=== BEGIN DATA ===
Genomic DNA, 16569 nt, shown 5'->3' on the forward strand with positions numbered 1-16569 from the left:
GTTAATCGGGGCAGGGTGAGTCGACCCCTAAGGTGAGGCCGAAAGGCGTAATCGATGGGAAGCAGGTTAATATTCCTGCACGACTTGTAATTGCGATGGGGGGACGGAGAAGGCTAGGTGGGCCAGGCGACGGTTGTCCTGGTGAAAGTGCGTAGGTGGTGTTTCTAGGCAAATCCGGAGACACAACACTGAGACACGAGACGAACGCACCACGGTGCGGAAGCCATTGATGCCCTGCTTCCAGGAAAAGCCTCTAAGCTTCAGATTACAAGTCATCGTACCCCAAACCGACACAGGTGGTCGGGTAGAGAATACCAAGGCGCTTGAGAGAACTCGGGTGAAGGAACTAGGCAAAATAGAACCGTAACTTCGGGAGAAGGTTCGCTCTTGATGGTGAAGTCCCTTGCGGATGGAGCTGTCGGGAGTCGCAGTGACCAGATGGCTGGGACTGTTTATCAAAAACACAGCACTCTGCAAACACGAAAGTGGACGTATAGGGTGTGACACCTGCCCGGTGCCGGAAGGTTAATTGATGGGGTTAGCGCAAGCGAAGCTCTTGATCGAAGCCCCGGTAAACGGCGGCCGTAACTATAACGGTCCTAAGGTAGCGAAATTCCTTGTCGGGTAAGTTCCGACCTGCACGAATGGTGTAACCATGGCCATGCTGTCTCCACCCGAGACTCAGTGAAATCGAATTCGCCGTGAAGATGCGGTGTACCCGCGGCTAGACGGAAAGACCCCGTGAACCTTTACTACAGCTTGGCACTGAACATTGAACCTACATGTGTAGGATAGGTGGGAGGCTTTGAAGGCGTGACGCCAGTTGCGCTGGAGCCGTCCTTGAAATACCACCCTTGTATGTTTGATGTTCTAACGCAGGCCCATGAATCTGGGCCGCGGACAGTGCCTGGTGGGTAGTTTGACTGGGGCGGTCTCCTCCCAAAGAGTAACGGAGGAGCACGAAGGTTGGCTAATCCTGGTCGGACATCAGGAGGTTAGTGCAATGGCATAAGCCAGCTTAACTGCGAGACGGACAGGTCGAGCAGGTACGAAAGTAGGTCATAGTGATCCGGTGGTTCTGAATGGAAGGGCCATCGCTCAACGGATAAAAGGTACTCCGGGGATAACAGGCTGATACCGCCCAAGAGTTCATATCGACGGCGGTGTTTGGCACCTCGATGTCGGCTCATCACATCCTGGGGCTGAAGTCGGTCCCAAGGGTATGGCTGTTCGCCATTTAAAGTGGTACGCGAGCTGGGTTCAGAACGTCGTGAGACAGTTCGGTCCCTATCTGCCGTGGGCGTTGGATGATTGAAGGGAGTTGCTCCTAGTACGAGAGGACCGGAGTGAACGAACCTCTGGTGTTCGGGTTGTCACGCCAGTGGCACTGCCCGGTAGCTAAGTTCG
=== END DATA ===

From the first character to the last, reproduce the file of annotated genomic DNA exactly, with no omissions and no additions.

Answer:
Genomic DNA, 16569 nt, shown 5'->3' on the forward strand with positions numbered 1-16569 from the left:
GTTAATCGGGGCAGGGTGAGTCGACCCCTAAGGTGAGGCCGAAAGGCGTAATCGATGGGAAGCAGGTTAATATTCCTGCACGACTTGTAATTGCGATGGGGGGACGGAGAAGGCTAGGTGGGCCAGGCGACGGTTGTCCTGGTGAAAGTGCGTAGGTGGTGTTTCTAGGCAAATCCGGAGACACAACACTGAGACACGAGACGAACGCACCACGGTGCGGAAGCCATTGATGCCCTGCTTCCAGGAAAAGCCTCTAAGCTTCAGATTACAAGTCATCGTACCCCAAACCGACACAGGTGGTCGGGTAGAGAATACCAAGGCGCTTGAGAGAACTCGGGTGAAGGAACTAGGCAAAATAGAACCGTAACTTCGGGAGAAGGTTCGCTCTTGATGGTGAAGTCCCTTGCGGATGGAGCTGTCGGGAGTCGCAGTGACCAGATGGCTGGGACTGTTTATCAAAAACACAGCACTCTGCAAACACGAAAGTGGACGTATAGGGTGTGACACCTGCCCGGTGCCGGAAGGTTAATTGATGGGGTTAGCGCAAGCGAAGCTCTTGATCGAAGCCCCGGTAAACGGCGGCCGTAACTATAACGGTCCTAAGGTAGCGAAATTCCTTGTCGGGTAAGTTCCGACCTGCACGAATGGTGTAACCATGGCCATGCTGTCTCCACCCGAGACTCAGTGAAATCGAATTCGCCGTGAAGATGCGGTGTACCCGCGGCTAGACGGAAAGACCCCGTGAACCTTTACTACAGCTTGGCACTGAACATTGAACCTACATGTGTAGGATAGGTGGGAGGCTTTGAAGGCGTGACGCCAGTTGCGCTGGAGCCGTCCTTGAAATACCACCCTTGTATGTTTGATGTTCTAACGCAGGCCCATGAATCTGGGCCGCGGACAGTGCCTGGTGGGTAGTTTGACTGGGGCGGTCTCCTCCCAAAGAGTAACGGAGGAGCACGAAGGTTGGCTAATCCTGGTCGGACATCAGGAGGTTAGTGCAATGGCATAAGCCAGCTTAACTGCGAGACGGACAGGTCGAGCAGGTACGAAAGTAGGTCATAGTGATCCGGTGGTTCTGAATGGAAGGGCCATCGCTCAACGGATAAAAGGTACTCCGGGGATAACAGGCTGATACCGCCCAAGAGTTCATATCGACGGCGGTGTTTGGCACCTCGATGTCGGCTCATCACATCCTGGGGCTGAAGTCGGTCCCAAGGGTATGGCTGTTCGCCATTTAAAGTGGTACGCGAGCTGGGTTCAGAACGTCGTGAGACAGTTCGGTCCCTATCTGCCGTGGGCGTTGGATGATTGAAGGGAGTTGCTCCTAGTACGAGAGGACCGGAGTGAACGAACCTCTGGTGTTCGGGTTGTCACGCCAGTGGCACTGCCCGGTAGCTAAGTTCG